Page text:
Christina Laurina Katherina Zeigler is my Great Aunt. Johann Jacob Ziegler is my Great Gtrandfather. His tombstone has the name spelled ZIE but his wifes tomestome nest to him is spelled ZEI and that is how the name has been spelled ever since.I have Familt Tree Maker with a lot of names and dates gathered from grandparents and grand aunts and lots of other people. I don’t have the stories of everyone but I do have some. My records for the Foutz’s stops in the lat 1930’s. We should be able to share some family history. We do have a Zeigler Flaim reunion every year in New Philadelphia, OH. This year it is June 18th. We would love to have you come if possible. I am in charge of the reunion and have E-mails and other information abount the people who come. I send out information one E-mail address at a time because some people do not want their E-mail address shared. We started the Facebook bage about two weeks ago and hoped to get in contact with lost relatives I guess we are doing ok. Thake care and welcome back into the family.

    • George! Great to connect with you. Who were you parents, then? I’ve done enough work on the Zeiglers now that I know you descend from Jacob Phillip Zeigler and Helen Margaret Flaim. I’ve done quite a few posts on the Zeiglers since this one, so be sure to search for them on the blog. And I’ve updated a lot of the info on my Ancestry.com family tree — look for me on there. I, too, have Family Tree Maker, and have slowly been updating my FTM tree with info in both my Geni.com and Ancestry.com trees. Want to make sure everything in the FTM file is thoroughly researched and confirmed. Ancestry and Geni I use to share the files and photos I have, and to engage in speculation/research. My tree is solid all the way back through my direct line for as many as a dozen or more generations, for some branches. But I’ll admit, I don’t know much before J.J. Zeigler. (I do, however, have pics of both his and Elizabeth’s gravestones. What does the inscription on J.J.’s say? What was the story behind his murder?)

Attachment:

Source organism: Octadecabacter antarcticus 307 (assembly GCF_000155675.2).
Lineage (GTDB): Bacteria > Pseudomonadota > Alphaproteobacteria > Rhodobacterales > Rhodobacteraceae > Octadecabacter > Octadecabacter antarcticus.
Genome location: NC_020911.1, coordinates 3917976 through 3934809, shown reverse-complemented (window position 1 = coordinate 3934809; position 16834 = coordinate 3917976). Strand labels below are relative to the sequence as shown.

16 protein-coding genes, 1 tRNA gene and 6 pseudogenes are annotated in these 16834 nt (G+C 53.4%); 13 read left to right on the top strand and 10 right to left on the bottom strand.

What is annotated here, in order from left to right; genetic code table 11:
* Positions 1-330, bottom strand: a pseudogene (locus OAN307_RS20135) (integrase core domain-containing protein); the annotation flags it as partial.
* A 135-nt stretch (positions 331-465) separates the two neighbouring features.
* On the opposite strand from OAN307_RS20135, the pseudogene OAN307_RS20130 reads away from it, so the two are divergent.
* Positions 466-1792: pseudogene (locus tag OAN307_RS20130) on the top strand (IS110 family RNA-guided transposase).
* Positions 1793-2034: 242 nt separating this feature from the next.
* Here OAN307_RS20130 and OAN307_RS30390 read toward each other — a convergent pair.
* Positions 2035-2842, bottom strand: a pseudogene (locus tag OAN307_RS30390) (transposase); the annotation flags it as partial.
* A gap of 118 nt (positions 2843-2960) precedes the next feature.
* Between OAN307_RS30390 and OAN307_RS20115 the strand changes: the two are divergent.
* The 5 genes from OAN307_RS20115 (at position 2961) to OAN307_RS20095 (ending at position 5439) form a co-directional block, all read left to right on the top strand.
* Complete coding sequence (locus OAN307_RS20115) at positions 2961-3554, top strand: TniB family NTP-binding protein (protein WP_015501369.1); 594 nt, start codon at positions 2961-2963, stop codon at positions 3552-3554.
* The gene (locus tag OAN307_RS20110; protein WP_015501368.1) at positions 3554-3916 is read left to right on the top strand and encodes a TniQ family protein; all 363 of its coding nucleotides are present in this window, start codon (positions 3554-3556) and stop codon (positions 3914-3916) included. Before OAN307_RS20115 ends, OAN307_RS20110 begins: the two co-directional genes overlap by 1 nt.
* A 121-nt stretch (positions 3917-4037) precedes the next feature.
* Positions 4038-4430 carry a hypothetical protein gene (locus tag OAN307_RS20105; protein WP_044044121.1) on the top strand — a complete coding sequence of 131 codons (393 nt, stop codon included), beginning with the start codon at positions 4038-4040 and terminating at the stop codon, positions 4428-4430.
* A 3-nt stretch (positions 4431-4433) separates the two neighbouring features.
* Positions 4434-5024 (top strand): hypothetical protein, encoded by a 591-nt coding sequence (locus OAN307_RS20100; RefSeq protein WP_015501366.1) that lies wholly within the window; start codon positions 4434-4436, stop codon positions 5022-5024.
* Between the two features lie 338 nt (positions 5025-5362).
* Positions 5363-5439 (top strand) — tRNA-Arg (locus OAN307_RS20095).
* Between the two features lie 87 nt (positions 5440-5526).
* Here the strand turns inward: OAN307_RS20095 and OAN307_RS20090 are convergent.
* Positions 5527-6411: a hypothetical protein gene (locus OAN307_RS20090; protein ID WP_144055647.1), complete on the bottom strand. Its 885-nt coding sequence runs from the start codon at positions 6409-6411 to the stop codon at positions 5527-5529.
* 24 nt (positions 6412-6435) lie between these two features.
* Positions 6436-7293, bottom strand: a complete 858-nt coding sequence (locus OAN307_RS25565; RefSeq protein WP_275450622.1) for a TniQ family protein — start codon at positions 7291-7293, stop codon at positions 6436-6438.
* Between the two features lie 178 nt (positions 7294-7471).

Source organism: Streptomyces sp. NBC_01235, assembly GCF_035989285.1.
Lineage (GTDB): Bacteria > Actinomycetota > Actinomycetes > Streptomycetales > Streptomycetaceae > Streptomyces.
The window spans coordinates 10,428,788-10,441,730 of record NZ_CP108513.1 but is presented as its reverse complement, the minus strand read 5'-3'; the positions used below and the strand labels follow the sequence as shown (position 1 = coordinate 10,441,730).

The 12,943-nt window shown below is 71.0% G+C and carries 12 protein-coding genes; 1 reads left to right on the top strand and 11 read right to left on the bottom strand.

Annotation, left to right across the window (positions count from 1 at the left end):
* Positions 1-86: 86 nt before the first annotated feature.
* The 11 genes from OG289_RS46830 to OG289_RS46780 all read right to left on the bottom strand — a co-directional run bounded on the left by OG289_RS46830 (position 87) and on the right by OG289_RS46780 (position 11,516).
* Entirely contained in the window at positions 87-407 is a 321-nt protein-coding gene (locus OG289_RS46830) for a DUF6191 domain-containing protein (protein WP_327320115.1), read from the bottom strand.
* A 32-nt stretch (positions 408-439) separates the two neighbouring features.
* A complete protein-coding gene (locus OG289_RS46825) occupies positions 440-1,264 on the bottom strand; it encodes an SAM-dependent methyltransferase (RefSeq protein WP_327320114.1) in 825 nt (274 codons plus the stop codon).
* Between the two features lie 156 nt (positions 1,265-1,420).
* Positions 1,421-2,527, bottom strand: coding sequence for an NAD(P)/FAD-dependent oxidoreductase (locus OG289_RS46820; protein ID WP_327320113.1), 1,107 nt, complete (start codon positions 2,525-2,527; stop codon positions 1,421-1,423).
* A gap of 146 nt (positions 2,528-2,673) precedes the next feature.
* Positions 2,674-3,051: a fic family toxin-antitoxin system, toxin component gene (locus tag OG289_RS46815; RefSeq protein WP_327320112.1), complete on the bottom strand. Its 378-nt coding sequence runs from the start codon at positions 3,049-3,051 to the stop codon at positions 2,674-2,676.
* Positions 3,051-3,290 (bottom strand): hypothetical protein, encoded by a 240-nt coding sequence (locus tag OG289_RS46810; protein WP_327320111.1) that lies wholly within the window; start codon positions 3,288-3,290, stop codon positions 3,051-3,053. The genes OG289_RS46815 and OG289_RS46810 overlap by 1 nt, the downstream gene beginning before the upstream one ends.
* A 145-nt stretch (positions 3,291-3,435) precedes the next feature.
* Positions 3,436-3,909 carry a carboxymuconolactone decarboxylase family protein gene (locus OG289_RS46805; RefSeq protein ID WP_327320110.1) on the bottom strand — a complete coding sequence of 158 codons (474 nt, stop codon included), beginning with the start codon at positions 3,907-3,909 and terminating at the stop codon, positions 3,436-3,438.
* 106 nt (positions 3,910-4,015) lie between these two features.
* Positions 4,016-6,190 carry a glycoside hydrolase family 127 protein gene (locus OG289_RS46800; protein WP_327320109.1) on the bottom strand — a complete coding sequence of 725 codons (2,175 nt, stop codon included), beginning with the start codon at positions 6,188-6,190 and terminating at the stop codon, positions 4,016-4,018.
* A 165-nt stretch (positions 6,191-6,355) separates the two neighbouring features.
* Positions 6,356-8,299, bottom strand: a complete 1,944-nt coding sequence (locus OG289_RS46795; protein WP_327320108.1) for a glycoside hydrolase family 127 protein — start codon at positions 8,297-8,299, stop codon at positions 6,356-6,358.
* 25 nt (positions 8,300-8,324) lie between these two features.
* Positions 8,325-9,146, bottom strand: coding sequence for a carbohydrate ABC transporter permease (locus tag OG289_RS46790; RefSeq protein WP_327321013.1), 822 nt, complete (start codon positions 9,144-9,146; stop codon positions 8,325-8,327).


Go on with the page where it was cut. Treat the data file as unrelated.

Would love to see pics of Laura as a girl and of my great-great grandparents Zeigler if you have them. That helps history come alive!

      • George Zeigler

        My Father is George Washington Zeigler.

        His brothers and sister are:

        Frank Zeigler, Lester H. Zeigler, Nelson C. Zeigler, Gladys E. Zeigler, Alice Zeigler, George Washington Zeigler, Stella M. Zeigler, Dale Earl Zeigler, Mary Zeigler, William (Billy) Zeigler The only one still living is William (Billy) Zeigler born 1935.

        Will have to go through old pictures to see what I have.

  10. Bob Foutz

    Your posts are family treasures — thanks for the efforts.
    My childhood friend Joe Hagloch told me long ago of the Hagloch-Zeigler fued. Friends on neighboring farms in the Russland Hills, “Hagloch” and “Zeigler” were drinking hooch in the barn. They decided to play “William Tell”. Zeigler put the apple on his head and Hagloch used a rifle — shot Zeigler in the head. Zeigler died and Hagloch went to prison. The fued ensured — Haglochs claimed that Zeigler jumped just to make Haglochs look bad! Zeigler must have been my great grandfather Jacob Zeigler that you mention in this post as having been shot!